The sample reduction step increases the target concentration in the volume being processed (e.g., collected wastewater, filter eluate). Many of the reduction methods use reagents and supplies that are sterile from manufacturing (e.g., polyethylene glycol, commercial molecular weight cutoff filters). Nevertheless, the processing actions at the lab bench may contaminate the sample so negative controls are still necessary. For methods requiring elution, it is reasonable to perform the reduction procedure on the elution negative control and assess contamination of both steps (elution and reduction) combined. If needed, a separate reduction step negative control can be performed. One might argue that negative controls for treatment and reduction are unnecessary because contaminating solutions, supplies or actions would make all samples target-positive, raising suspicion. However, at low contamination concentrations the stochastic distribution of the contaminant target can result in a mixed pattern of positive and negative samples that may appear realistic. It is best to perform negative controls to provide more confidence that contamination is not the cause of positive samples. The reduction step positive control can be performed separately or in combination with sampling and treatment.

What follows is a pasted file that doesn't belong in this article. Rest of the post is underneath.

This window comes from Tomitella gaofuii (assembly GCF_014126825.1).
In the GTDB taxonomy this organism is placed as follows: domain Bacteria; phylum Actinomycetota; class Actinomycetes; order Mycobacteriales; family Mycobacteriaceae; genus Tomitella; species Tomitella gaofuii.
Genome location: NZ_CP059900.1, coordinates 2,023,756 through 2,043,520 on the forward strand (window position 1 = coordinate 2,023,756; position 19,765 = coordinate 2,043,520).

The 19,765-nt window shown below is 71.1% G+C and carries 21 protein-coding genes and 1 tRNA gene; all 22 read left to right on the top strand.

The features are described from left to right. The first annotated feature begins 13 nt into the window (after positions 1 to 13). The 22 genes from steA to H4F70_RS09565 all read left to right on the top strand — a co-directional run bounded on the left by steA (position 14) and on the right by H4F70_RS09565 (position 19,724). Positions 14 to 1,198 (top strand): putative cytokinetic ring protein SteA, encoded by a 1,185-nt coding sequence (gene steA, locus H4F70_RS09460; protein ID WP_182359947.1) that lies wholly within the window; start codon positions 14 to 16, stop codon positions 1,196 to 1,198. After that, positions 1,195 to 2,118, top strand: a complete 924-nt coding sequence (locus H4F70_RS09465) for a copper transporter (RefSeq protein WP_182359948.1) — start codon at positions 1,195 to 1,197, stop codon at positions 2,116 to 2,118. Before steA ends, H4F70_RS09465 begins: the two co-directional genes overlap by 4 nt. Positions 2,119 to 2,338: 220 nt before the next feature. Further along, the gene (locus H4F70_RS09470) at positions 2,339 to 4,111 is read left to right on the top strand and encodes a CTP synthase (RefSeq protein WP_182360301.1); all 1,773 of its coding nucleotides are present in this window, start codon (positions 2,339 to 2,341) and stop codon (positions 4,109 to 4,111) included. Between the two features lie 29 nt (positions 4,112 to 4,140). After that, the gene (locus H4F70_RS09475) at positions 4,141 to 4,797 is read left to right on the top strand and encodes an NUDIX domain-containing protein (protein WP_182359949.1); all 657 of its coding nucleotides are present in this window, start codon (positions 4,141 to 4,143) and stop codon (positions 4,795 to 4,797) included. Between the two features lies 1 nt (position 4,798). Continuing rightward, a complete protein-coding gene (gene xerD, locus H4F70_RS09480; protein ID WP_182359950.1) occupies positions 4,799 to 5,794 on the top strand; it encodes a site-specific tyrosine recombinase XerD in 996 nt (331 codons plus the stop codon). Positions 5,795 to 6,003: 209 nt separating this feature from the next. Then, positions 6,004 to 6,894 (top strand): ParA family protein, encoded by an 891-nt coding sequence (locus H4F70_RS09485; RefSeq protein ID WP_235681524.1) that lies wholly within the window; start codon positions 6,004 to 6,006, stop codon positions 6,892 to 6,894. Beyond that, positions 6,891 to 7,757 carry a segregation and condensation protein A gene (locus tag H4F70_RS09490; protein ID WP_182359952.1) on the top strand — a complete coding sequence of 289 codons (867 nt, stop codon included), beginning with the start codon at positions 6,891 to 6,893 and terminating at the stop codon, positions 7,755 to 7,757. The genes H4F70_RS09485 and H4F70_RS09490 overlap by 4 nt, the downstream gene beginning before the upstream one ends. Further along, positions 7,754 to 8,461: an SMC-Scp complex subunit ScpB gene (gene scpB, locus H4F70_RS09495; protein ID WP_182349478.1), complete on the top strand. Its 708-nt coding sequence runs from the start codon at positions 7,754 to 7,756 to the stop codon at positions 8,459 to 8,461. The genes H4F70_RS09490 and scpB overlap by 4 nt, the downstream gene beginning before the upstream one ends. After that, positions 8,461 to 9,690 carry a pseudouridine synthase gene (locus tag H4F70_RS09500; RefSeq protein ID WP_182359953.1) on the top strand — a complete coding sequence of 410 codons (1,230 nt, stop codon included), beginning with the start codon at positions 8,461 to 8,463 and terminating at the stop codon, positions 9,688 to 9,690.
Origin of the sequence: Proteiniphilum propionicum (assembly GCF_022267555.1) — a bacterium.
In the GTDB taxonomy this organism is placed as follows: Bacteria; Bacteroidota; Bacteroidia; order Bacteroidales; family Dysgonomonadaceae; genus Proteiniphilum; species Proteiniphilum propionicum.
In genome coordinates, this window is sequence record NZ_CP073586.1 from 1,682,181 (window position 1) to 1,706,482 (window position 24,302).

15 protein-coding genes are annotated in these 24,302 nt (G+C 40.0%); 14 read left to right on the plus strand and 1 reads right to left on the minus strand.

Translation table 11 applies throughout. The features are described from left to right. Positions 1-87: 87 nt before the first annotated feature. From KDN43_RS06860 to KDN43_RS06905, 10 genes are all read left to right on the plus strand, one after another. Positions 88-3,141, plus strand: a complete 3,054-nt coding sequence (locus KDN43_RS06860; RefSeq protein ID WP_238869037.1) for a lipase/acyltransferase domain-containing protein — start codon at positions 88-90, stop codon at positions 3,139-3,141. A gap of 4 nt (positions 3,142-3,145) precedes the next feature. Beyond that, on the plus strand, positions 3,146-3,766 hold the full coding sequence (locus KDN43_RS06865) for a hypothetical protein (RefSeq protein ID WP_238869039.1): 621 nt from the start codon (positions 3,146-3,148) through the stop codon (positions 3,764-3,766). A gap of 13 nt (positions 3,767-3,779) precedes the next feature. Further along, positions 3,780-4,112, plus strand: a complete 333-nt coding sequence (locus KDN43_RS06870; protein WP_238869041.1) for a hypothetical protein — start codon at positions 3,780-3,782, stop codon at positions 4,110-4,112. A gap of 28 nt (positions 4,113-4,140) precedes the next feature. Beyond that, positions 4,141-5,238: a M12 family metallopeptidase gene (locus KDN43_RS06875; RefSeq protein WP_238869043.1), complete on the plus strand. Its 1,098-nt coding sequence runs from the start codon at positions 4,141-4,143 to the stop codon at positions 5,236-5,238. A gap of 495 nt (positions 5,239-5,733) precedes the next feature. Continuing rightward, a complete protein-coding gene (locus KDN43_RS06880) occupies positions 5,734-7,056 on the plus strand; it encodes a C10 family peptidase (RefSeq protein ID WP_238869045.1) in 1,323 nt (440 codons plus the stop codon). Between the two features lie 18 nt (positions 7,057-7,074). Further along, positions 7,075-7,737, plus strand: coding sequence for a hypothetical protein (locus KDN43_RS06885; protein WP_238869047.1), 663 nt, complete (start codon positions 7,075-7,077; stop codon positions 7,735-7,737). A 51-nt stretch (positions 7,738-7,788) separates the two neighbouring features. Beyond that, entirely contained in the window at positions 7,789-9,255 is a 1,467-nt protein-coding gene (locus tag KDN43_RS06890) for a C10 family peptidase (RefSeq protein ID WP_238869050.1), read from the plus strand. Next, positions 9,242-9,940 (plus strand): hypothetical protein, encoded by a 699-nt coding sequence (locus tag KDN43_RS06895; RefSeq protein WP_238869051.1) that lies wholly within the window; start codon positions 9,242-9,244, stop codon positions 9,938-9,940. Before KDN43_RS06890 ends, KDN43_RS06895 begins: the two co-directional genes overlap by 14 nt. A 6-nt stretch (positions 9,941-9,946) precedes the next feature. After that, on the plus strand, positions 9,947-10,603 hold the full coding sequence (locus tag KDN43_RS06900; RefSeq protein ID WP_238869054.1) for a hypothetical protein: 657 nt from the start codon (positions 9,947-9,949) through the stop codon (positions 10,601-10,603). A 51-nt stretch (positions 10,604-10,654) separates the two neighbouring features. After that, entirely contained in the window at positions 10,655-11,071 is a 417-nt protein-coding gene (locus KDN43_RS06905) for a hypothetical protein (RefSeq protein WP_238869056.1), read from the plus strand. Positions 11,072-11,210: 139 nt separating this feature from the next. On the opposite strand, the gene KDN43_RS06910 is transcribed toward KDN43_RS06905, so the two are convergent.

Only 20% and 38% of the 100 publications, we reviewed reported they conducted negative and positive controls, respectively, for the nucleic acid extraction step. Even fewer reported the results of their controls. This means researchers cannot tell, for at least 80% of the papers, whether samples positive for the target were the result of contamination during extraction. Failed negative extraction controls (evidence of contamination) are not uncommon in our laboratories, in which case the extraction step has to be repeated.